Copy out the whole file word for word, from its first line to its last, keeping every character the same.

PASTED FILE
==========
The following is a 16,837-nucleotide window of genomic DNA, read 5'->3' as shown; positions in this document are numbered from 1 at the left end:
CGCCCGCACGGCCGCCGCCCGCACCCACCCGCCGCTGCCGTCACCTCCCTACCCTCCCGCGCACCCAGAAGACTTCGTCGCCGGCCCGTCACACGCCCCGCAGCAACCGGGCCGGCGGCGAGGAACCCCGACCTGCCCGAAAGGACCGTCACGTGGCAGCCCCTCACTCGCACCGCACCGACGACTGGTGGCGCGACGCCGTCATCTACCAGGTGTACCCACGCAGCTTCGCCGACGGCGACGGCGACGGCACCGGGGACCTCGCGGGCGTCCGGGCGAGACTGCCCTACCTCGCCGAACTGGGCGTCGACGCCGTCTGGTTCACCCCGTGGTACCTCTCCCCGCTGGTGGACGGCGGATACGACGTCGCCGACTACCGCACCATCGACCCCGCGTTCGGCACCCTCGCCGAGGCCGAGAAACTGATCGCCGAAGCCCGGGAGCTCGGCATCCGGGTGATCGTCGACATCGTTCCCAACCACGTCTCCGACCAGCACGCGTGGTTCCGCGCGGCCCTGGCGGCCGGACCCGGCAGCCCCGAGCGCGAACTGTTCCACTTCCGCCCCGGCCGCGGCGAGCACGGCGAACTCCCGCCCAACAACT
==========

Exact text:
The following is a 16,837-nucleotide window of genomic DNA, read 5'->3' as shown; positions in this document are numbered from 1 at the left end:
CGCCCGCACGGCCGCCGCCCGCACCCACCCGCCGCTGCCGTCACCTCCCTACCCTCCCGCGCACCCAGAAGACTTCGTCGCCGGCCCGTCACACGCCCCGCAGCAACCGGGCCGGCGGCGAGGAACCCCGACCTGCCCGAAAGGACCGTCACGTGGCAGCCCCTCACTCGCACCGCACCGACGACTGGTGGCGCGACGCCGTCATCTACCAGGTGTACCCACGCAGCTTCGCCGACGGCGACGGCGACGGCACCGGGGACCTCGCGGGCGTCCGGGCGAGACTGCCCTACCTCGCCGAACTGGGCGTCGACGCCGTCTGGTTCACCCCGTGGTACCTCTCCCCGCTGGTGGACGGCGGATACGACGTCGCCGACTACCGCACCATCGACCCCGCGTTCGGCACCCTCGCCGAGGCCGAGAAACTGATCGCCGAAGCCCGGGAGCTCGGCATCCGGGTGATCGTCGACATCGTTCCCAACCACGTCTCCGACCAGCACGCGTGGTTCCGCGCGGCCCTGGCGGCCGGACCCGGCAGCCCCGAGCGCGAACTGTTCCACTTCCGCCCCGGCCGCGGCGAGCACGGCGAACTCCCGCCCAACAACT